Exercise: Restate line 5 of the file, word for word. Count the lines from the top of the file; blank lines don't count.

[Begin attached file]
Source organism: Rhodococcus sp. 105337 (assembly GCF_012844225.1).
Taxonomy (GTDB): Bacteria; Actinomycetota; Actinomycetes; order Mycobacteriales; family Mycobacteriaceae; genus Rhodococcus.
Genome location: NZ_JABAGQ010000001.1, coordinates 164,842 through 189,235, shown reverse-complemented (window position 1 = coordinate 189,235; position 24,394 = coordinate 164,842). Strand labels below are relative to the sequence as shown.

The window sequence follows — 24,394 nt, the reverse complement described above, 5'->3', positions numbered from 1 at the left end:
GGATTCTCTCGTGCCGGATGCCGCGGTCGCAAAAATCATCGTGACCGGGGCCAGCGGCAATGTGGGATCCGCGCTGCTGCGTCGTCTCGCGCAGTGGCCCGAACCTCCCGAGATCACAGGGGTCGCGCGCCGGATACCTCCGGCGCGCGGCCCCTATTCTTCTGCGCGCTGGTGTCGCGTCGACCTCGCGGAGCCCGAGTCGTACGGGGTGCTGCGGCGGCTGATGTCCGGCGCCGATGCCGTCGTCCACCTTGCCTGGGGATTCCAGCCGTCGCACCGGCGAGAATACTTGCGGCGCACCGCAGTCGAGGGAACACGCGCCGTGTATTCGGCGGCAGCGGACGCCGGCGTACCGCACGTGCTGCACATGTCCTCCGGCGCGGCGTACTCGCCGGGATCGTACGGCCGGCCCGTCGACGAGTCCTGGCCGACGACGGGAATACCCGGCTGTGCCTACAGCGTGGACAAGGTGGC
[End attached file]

GGATTCTCTCGTGCCGGATGCCGCGGTCGCAAAAATCATCGTGACCGGGGCCAGCGGCAATGTGGGATCCGCGCTGCTGCGTCGTCTCGCGCAGTGGCCCGAACCTCCCGAGATCACAGGGGTCGCGCGCCGGATACCTCCGGCGCGCGGCCCCTATTCTTCTGCGCGCTGGTGTCGCGTCGACCTCGCGGAGCCCGAGTCGTACGGGGTGCTGCGGCGGCTGATGTCCGGCGCCGATGCCGTCGTCCACCTTGCCTGGGGATTCCAGCCGTCGCACCGGCGAGAATACTTGCGGCGCACCGCAGTCGAGGGAACACGCGCCGTGTATTCGGCGGCAGCGGACGCCGGCGTACCGCACGTGCTGCACATGTCCTCCGGCGCGGCGTACTCGCCGGGATCGTACGGCCGGCCCGTCGACGAGTCCTGGCCGACGACGGGAATACCCGGCTGTGCCTACAGCGTGGACAAGGTGGC